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Hello all, I am as green a greenhorn can be, so please be patient with me. I'm experimenting with this form of Linux. Previously used Umbunta until my other computer ...
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  1. #1
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    Mandriva Powerpack 2007


    Hello all,

    I am as green a greenhorn can be, so please be patient with me. I'm experimenting with this form of Linux. Previously used Umbunta until my other computer crashed. All I did was tinker with it.

    I installed this version of Mandriva because of the great reviews I read throughout the internet. Everything went well I believe on installation. I installed it parallel to Windows XP on the following computer info:

    Dell Inspiron E1705 Widescreen Laptop
    Intel CPU
    T2250 @ 1.73GHz
    1.05 GHz, .99 GB of RAM
    SP2 Media Center Ed.

    When loading Linux o/s I sign in, password, etc. Then I get a prompt to do something. I searched for awhile to figure out what I should do next. I went back and typed "startx". I got the following response:

    X Window System v. 7.1.1
    X Protocol V. 11
    Build Operating System Linus 2.6.17 - 4 mdv i686
    (WW) I810: No matching device section for instance (BUSID PCI:0:2:1) found
    (EE) I810(0): No video BIOS modes for chosen depth
    (EE) Screen(s) found, but none have a usable configuration

    Fatal server error:

    No screens found

    XIO: fatal IO error 204 (connection reset by peer) on X server ":0.0" after 0 reg (0 known proc) without events remaining.

    I need help with this along with any other stumbling blocks I may run into in the future. Was something missed on installation? Also, I thought this would just load to a desktop. Was I misled by the ease of use by Umbunta to expect the same from Mandriva? The problem I really have is that I do not know anything about prompt responses or programming in Linux in order to muddle thru on this.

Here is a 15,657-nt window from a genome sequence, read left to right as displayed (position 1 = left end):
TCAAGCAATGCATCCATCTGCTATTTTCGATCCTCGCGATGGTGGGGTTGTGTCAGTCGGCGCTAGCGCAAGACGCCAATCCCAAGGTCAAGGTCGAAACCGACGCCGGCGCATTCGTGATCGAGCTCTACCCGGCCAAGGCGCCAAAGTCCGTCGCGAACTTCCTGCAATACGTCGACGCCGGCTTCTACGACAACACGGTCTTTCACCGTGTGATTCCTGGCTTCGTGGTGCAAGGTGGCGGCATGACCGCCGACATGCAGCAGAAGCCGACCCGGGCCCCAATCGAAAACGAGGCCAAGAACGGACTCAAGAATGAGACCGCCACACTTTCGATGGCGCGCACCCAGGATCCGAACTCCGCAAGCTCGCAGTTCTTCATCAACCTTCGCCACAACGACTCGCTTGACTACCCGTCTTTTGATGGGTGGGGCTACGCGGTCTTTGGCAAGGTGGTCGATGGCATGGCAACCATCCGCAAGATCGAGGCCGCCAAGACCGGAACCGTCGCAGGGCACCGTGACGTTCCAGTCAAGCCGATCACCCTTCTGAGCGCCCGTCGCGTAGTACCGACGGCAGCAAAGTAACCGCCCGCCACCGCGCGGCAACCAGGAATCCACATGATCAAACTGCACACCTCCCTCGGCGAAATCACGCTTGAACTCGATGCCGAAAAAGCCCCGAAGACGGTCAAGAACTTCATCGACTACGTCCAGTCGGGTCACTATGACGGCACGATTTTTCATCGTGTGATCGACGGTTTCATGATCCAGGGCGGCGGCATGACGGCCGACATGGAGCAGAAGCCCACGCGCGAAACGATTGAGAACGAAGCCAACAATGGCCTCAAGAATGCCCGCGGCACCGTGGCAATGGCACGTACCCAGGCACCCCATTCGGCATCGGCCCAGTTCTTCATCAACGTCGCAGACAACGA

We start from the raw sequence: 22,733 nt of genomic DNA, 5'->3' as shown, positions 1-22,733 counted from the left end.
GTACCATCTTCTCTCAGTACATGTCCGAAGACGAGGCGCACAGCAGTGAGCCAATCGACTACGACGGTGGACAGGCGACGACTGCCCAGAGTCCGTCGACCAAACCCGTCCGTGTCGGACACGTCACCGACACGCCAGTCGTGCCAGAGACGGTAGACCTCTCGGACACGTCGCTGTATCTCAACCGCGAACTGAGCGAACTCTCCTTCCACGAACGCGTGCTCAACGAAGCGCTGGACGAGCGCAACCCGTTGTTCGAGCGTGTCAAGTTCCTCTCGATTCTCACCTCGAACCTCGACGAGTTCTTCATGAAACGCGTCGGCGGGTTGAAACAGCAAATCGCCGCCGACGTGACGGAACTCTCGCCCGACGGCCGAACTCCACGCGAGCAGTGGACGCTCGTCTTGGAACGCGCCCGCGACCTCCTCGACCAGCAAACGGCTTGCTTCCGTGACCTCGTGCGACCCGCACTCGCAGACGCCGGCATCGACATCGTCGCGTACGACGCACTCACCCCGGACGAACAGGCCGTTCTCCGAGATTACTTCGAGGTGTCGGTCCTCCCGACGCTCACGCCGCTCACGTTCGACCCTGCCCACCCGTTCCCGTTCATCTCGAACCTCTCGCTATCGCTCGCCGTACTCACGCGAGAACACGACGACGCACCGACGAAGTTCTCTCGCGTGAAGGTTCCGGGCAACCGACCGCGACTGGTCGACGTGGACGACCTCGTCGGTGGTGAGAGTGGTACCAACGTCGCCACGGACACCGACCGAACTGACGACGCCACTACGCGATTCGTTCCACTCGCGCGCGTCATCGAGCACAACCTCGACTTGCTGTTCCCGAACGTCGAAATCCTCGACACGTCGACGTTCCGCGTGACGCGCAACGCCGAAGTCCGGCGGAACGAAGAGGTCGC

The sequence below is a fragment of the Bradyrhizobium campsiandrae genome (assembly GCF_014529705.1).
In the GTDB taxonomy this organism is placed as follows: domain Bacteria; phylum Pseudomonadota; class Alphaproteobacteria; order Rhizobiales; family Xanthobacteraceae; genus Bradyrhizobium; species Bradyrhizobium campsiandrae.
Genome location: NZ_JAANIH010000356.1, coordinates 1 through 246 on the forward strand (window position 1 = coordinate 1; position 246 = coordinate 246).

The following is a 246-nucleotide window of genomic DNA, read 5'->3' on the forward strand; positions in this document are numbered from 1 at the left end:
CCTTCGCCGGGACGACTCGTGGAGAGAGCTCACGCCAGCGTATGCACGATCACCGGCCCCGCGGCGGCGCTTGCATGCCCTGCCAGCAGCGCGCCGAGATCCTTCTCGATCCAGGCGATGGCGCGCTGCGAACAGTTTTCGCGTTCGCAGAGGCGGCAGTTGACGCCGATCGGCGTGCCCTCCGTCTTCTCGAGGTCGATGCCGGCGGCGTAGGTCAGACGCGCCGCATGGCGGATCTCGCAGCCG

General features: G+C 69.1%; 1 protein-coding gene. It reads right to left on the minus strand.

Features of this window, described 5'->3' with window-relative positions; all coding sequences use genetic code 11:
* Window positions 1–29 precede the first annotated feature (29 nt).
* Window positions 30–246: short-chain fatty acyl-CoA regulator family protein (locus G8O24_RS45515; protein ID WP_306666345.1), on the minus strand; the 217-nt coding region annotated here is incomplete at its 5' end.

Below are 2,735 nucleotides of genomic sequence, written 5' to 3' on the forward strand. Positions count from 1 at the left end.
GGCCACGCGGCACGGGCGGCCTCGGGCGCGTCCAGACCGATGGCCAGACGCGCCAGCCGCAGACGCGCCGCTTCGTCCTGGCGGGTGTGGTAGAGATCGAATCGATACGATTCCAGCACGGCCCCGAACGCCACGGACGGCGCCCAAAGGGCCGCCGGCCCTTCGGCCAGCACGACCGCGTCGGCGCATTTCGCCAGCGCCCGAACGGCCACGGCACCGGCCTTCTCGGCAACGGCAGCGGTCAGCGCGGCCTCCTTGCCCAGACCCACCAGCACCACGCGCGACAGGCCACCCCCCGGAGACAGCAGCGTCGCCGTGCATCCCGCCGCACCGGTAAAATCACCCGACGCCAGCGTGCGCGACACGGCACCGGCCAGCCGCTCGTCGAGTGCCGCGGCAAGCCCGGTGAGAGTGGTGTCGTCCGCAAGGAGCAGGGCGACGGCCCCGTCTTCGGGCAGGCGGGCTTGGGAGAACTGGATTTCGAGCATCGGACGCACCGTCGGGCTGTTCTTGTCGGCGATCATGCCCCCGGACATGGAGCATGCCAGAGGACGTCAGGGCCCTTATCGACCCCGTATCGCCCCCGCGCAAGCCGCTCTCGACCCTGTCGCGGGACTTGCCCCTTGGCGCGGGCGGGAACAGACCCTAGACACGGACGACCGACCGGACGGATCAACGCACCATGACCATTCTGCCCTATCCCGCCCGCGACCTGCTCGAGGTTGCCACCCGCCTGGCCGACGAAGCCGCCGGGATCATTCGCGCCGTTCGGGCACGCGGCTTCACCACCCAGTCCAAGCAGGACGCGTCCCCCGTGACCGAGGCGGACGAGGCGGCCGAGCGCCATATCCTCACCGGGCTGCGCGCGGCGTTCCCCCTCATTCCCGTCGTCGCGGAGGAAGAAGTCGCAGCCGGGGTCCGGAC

Please help and thank you in advance,

    Mark

  2. #2
    Blackfooted Penguin daark.child's Avatar
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    It seems like there is a problem with your graphics card. Try logging in as root in the terminal and running XFdrake and hopefully your graphics card will be automatically configured for you. If that does not work, try configuring your card manually using the menu driven xorgconfig tool. Is your graphics card by any chance ATI? They seem to give many people headaches, so I would recommend nvidia based cards.

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    daark.child,

    I appreciate your quick response. Please help me thru the "logging in as root" situation. Also, how would I be able to get you an answer on which video card I have? I prefer nVidia on previous computers, but whatever came with this one is what I have. Is there a way to find out without having to search for the original paperwork? FYI: the laptop was purchased 3 months ago.

    Regards,

    Mark

  4. #4
    Blackfooted Penguin daark.child's Avatar
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    When the desktop fails to load, you should be dropped to a command prompt that looks something like
    Code:
    [user@somehost ~]$
    Enter the username "root" and then the password you set for root during install time and press the enter key. Note that the password won't be echoed back on the screen. After that enter the command "XFdrake" and hopefully your graphics card will be automatically conffigured for you. To find out what graphics chipset you have enter the command
    Code:
    /sbin/lspci | grep -i graphics

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    Hello again,

    Graphics card is Intel 945.

    I followed your directions in the previous response. It didn't act "automatically" as you indicated it might. I played around with the settings and somehow got it to work. On reboot, desktop came up automatically with the welcome screen.